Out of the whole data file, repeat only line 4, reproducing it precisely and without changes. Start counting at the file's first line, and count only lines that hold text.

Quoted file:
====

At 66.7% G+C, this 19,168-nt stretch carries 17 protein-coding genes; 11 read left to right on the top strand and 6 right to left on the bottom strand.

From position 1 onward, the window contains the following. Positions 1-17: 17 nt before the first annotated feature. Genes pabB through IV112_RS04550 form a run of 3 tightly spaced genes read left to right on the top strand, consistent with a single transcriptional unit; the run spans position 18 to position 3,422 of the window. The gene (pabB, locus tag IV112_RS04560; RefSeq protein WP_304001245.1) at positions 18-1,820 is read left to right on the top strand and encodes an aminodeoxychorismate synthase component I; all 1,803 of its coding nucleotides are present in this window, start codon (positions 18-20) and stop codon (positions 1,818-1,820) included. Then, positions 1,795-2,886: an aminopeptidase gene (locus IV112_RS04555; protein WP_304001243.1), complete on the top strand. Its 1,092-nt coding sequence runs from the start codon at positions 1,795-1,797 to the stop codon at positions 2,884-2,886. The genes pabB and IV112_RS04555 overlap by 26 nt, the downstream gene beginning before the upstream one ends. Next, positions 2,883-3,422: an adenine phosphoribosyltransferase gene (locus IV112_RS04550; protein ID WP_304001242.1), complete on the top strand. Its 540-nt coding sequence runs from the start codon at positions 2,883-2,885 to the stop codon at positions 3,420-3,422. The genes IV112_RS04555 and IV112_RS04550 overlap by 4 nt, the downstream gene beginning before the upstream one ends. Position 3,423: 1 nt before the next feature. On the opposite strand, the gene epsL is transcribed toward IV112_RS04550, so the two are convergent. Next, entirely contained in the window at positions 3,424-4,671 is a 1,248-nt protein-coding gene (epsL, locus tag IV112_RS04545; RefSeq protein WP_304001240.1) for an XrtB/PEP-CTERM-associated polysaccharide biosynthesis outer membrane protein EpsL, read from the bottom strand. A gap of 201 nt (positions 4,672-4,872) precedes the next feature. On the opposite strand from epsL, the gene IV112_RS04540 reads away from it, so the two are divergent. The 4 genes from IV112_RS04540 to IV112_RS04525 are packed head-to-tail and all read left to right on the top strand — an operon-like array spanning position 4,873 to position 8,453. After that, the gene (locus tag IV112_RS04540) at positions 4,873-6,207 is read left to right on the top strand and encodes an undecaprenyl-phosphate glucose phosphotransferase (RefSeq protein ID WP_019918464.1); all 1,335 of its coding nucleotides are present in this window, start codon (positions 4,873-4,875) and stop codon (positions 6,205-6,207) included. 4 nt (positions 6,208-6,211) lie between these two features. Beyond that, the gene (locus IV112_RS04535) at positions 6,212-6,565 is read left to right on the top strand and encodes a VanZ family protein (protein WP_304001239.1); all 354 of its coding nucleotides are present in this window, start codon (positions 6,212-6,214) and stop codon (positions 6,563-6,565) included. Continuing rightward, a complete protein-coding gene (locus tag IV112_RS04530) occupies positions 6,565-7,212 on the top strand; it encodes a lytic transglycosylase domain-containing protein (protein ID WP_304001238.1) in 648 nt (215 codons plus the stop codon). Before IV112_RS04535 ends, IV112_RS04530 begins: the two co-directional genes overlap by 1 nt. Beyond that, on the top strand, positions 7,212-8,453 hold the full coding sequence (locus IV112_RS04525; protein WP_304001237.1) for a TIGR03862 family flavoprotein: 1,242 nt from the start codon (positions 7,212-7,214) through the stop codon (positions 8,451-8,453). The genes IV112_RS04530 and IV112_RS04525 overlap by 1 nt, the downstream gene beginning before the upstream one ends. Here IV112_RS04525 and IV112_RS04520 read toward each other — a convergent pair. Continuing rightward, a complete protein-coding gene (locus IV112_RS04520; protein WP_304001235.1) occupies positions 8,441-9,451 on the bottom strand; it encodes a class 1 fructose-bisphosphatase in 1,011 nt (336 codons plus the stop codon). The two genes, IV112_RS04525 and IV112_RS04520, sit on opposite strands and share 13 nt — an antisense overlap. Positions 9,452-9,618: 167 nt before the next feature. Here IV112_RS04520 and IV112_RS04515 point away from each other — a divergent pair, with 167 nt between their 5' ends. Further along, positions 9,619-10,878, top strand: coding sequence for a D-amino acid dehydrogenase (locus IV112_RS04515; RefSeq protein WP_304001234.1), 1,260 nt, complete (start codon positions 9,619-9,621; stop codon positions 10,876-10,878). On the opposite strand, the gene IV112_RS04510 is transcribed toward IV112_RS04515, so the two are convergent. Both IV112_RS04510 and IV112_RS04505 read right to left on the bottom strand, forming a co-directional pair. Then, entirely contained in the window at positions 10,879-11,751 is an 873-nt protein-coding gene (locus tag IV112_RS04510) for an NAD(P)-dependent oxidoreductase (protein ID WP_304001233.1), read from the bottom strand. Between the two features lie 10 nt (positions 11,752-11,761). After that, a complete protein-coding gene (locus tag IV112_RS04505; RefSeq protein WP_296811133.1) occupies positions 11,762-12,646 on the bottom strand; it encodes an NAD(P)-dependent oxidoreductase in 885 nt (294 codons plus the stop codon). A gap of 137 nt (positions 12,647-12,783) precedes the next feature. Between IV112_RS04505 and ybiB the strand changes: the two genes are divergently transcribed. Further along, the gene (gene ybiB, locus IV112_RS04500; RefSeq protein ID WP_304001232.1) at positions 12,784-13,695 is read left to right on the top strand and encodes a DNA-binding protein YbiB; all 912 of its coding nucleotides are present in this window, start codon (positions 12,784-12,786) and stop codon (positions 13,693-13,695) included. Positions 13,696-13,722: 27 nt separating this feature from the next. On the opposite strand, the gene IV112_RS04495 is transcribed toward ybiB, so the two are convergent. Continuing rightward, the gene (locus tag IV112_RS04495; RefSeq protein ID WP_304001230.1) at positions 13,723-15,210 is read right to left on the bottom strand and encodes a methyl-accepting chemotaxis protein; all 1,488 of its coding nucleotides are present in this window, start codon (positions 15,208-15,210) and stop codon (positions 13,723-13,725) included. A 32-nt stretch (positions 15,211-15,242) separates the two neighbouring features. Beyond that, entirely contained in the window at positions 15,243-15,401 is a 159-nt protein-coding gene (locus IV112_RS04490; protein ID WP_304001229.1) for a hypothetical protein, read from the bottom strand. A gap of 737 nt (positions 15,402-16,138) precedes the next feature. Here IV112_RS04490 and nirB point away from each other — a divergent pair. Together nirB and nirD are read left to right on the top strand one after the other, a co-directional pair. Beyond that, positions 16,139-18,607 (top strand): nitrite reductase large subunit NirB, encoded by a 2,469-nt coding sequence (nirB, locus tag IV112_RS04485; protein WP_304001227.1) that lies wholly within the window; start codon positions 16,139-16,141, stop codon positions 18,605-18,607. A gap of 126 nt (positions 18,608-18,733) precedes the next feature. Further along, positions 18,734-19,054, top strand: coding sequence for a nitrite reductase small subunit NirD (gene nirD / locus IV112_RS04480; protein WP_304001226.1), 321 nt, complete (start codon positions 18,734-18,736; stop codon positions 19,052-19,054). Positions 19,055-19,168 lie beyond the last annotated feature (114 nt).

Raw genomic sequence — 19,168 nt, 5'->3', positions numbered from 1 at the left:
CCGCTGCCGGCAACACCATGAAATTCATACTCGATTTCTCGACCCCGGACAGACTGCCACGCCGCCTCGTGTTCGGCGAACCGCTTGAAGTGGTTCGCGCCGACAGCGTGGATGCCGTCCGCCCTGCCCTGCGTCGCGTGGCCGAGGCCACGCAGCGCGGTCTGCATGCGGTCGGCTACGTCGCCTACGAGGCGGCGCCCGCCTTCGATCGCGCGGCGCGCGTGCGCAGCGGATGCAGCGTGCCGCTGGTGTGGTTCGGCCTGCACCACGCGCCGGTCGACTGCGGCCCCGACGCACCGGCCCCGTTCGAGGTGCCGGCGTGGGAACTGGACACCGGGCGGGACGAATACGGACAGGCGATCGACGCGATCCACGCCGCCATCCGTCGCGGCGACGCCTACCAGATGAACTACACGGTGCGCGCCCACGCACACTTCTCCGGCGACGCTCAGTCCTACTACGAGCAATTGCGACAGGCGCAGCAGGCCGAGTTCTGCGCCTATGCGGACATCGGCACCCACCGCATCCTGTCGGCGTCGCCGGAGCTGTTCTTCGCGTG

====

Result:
CCGCTGCCGGCAACACCATGAAATTCATACTCGATTTCTCGACCCCGGACAGACTGCCACGCCGCCTCGTGTTCGGCGAACCGCTTGAAGTGGTTCGCGCCGACAGCGTGGATGCCGTCCGCCCTGCCCTGCGTCGCGTGGCCGAGGCCACGCAGCGCGGTCTGCATGCGGTCGGCTACGTCGCCTACGAGGCGGCGCCCGCCTTCGATCGCGCGGCGCGCGTGCGCAGCGGATGCAGCGTGCCGCTGGTGTGGTTCGGCCTGCACCACGCGCCGGTCGACTGCGGCCCCGACGCACCGGCCCCGTTCGAGGTGCCGGCGTGGGAACTGGACACCGGGCGGGACGAATACGGACAGGCGATCGACGCGATCCACGCCGCCATCCGTCGCGGCGACGCCTACCAGATGAACTACACGGTGCGCGCCCACGCACACTTCTCCGGCGACGCTCAGTCCTACTACGAGCAATTGCGACAGGCGCAGCAGGCCGAGTTCTGCGCCTATGCGGACATCGGCACCCACCGCATCCTGTCGGCGTCGCCGGAGCTGTTCTTCGCGTG